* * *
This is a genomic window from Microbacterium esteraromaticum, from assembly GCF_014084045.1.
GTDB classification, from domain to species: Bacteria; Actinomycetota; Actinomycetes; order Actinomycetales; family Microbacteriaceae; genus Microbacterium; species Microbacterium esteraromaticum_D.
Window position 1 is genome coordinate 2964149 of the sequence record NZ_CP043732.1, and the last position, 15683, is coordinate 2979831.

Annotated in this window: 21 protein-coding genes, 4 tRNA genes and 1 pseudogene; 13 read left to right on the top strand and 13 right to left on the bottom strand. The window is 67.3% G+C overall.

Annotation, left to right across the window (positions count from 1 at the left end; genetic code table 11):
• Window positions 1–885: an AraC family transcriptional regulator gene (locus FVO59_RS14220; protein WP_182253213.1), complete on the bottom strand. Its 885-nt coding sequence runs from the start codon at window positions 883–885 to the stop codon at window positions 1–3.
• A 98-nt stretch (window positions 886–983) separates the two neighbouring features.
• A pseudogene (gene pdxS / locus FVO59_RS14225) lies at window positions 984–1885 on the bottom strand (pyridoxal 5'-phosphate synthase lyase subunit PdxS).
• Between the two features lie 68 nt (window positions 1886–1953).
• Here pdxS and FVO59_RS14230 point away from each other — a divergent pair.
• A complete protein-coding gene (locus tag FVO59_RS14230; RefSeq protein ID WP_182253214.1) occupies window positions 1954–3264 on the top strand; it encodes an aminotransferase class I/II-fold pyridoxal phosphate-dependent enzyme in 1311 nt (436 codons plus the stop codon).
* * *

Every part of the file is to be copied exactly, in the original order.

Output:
This is a genomic window from Microbacterium esteraromaticum, from assembly GCF_014084045.1.
GTDB classification, from domain to species: Bacteria; Actinomycetota; Actinomycetes; order Actinomycetales; family Microbacteriaceae; genus Microbacterium; species Microbacterium esteraromaticum_D.
Window position 1 is genome coordinate 2964149 of the sequence record NZ_CP043732.1, and the last position, 15683, is coordinate 2979831.

Annotated in this window: 21 protein-coding genes, 4 tRNA genes and 1 pseudogene; 13 read left to right on the top strand and 13 right to left on the bottom strand. The window is 67.3% G+C overall.

Annotation, left to right across the window (positions count from 1 at the left end; genetic code table 11):
• Window positions 1–885: an AraC family transcriptional regulator gene (locus FVO59_RS14220; protein WP_182253213.1), complete on the bottom strand. Its 885-nt coding sequence runs from the start codon at window positions 883–885 to the stop codon at window positions 1–3.
• A 98-nt stretch (window positions 886–983) separates the two neighbouring features.
• A pseudogene (gene pdxS / locus FVO59_RS14225) lies at window positions 984–1885 on the bottom strand (pyridoxal 5'-phosphate synthase lyase subunit PdxS).
• Between the two features lie 68 nt (window positions 1886–1953).
• Here pdxS and FVO59_RS14230 point away from each other — a divergent pair.
• A complete protein-coding gene (locus tag FVO59_RS14230; RefSeq protein ID WP_182253214.1) occupies window positions 1954–3264 on the top strand; it encodes an aminotransferase class I/II-fold pyridoxal phosphate-dependent enzyme in 1311 nt (436 codons plus the stop codon).